UCI News

Orange County Register, July 21, 2020
UCI reports blockbuster year for research funding, receives $529 million
UCI netted $529 million in grants and contracts for research last year, which “surpasses our campus strategic plan goal of $500 million while accelerating UCI’s ascent among its Association of American Universities peers as a world-class research university,” UCI Chancellor Howard Gillman said in a press release. Among the areas that have won funding are health sciences fields, which include research on cancer and Alzheimer’s disease; and new centers focused on materials research and protection of personal data, both supported by the National Science Foundation.[Subscription required, you can request an electronic copy of the article by sending an email to communications@uci.edu.]

The Washington Post, July 21, 2020
Most people in the United States are still susceptible to the coronavirus, CDC study finds
Andrew Noymer, an epidemiologist at the University of California, Irvine, said epidemiologists have believed for some time that there are about 10 times more total infections than confirmed cases. That assumption, he said is “baked into the cake of current policies.” Nonetheless, he said, “it is always important to back up our working assumptions with actual studies.”

National Review, July 20, 2020
Cash caches enjoying their moment (and rightly so)
Bill Maurer, an anthropologist at the University of California, Irvine, who studies payments, calls the decision to withdraw cash “contextually rational”. It’s not that people are worried about how the Fed distributes cash, he says. It’s that, as in any disaster, people are worried about everything else — the electrical grid, or the mobile network…. Holding on to a stack of bills, says Prof Maurer, is “the recognition that in a pinch I can use cash and it will work with anybody. I don’t need a point of sale terminal.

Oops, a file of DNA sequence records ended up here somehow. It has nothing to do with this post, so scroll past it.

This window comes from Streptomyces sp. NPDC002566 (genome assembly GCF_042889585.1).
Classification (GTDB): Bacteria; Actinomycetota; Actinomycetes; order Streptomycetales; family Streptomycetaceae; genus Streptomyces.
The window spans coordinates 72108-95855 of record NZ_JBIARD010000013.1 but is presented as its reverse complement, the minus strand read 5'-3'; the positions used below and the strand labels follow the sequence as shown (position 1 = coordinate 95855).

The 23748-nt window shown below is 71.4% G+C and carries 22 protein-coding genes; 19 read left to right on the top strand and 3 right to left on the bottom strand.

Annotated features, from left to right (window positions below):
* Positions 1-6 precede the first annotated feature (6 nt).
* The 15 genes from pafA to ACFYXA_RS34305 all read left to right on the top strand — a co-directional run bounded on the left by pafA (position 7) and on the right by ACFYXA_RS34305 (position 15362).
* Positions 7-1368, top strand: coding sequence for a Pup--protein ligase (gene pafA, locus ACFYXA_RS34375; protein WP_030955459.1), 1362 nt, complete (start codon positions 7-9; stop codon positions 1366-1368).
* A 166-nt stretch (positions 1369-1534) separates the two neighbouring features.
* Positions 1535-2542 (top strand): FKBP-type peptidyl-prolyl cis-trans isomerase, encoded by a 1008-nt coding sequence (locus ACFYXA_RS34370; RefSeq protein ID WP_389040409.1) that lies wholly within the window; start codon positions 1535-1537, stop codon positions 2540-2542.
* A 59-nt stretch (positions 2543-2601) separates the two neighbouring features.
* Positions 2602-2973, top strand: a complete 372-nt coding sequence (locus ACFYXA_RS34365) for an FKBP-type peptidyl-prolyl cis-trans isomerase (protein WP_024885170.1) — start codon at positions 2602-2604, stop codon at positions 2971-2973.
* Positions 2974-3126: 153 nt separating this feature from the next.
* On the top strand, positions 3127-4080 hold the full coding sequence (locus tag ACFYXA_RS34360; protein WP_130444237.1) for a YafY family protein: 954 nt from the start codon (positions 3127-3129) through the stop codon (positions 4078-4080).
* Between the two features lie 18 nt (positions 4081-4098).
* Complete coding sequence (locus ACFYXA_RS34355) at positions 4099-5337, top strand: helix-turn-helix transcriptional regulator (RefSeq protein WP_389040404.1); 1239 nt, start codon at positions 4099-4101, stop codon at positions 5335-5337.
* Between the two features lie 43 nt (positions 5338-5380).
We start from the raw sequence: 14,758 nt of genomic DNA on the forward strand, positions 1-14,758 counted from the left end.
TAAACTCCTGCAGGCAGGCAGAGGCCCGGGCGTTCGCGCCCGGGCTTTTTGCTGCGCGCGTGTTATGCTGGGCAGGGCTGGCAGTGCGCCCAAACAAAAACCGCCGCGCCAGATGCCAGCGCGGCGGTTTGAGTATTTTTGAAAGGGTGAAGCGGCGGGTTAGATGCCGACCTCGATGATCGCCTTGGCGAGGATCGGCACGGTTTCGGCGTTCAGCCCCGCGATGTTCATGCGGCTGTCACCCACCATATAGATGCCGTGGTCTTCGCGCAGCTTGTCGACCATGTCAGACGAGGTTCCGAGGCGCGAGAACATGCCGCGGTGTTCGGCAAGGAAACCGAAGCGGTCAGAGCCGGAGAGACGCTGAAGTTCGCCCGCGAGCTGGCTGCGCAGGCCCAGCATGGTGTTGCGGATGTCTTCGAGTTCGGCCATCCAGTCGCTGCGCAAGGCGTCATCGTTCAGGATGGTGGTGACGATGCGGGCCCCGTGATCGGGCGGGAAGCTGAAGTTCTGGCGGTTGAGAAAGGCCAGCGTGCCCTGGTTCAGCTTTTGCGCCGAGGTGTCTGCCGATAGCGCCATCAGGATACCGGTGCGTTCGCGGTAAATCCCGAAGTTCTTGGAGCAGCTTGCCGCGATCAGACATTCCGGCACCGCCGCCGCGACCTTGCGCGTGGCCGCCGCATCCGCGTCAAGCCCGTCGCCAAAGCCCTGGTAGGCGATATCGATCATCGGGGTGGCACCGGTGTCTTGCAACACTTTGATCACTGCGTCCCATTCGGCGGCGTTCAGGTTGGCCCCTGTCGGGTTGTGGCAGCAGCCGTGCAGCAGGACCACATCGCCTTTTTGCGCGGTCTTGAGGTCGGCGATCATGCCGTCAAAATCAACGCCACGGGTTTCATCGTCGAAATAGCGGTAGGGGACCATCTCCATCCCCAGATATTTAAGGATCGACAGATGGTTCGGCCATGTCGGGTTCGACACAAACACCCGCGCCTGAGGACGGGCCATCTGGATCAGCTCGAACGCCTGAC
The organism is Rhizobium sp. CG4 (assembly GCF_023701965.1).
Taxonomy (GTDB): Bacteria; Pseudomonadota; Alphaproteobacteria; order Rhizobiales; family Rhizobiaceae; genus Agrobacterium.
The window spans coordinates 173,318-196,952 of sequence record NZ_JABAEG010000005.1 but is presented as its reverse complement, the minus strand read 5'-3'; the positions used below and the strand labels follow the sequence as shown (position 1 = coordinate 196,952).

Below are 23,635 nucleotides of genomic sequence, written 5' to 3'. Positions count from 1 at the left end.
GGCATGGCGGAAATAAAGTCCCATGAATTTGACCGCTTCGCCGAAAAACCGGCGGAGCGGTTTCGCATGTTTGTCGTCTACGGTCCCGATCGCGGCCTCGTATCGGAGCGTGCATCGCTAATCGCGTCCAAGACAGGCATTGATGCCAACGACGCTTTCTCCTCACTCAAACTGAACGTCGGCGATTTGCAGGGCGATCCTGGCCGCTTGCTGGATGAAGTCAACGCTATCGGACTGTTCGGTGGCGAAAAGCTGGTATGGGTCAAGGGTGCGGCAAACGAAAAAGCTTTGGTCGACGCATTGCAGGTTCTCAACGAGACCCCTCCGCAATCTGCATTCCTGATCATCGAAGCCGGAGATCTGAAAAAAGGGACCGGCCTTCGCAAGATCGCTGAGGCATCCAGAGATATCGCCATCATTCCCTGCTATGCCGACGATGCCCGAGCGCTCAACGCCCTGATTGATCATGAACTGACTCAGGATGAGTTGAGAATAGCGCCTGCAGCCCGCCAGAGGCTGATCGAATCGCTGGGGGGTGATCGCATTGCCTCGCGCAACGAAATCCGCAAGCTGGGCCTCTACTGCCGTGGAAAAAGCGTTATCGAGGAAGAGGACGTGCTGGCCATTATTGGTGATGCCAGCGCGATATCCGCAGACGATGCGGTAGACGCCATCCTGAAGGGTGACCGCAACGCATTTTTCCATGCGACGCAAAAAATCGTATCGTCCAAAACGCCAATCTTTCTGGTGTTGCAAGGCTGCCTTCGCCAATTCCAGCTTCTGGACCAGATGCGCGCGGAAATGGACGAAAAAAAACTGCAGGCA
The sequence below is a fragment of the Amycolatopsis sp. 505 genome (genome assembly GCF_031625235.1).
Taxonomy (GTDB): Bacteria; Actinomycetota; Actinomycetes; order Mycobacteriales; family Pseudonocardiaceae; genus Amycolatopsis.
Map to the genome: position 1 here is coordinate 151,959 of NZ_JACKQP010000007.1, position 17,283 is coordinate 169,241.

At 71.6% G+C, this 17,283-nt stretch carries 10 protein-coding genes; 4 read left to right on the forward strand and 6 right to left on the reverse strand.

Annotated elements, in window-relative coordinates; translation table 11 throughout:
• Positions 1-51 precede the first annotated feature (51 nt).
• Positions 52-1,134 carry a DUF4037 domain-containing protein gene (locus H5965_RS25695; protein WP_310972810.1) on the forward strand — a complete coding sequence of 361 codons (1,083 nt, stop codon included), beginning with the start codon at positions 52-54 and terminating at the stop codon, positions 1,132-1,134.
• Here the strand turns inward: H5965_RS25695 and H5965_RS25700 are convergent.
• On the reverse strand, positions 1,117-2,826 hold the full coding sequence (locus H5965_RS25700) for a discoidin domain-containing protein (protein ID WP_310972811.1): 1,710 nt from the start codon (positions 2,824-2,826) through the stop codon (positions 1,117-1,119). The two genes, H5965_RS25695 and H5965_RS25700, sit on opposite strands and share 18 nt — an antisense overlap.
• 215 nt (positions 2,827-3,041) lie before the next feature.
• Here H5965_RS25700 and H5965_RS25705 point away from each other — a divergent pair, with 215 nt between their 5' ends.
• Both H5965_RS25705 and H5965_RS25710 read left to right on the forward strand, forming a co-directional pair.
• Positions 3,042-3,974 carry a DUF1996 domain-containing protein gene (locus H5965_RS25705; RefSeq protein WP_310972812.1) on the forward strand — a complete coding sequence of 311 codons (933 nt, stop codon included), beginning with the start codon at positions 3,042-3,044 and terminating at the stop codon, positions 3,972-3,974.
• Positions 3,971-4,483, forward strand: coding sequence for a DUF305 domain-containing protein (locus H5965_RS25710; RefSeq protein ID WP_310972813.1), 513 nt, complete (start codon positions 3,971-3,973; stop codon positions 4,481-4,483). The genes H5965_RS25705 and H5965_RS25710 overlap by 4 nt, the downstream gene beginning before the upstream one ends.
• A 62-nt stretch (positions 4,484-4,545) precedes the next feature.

HuffPost, July 20, 2020
The BMI scale is racist and useless. Here’s how to measure health instead.
While the BMI has countless failings as a reliable tool, racism is chief among them, said Sabrina Strings, an assistant professor at the University of California, Irvine. “It is racist, and also sexist, to use mostly white men within your study population and then try to extrapolate that and create norms and expectations for women and people of color,” Strings told HuffPost. “They have not been included in the initial clinical analyses, and therefore their actual health outcomes cannot be determined by these findings.”

SF Weekly, July 20, 2020
SFMOMA grapples with accusations of racism
Linked to these other actions, SFMOMA’s developments can be understood as part of a nationwide dialogue and a nationwide reconciliation of change against the backdrop of the ongoing Black Lives Matter protests, art historian Bridget R. Cooks tells SF Weekly. “It’s a day of reckoning that has come to so many museums,” says Cooks, an associate professor in the Department of Art History and the Department of African American Studies at the University of California, Irvine.

Previously “In the News”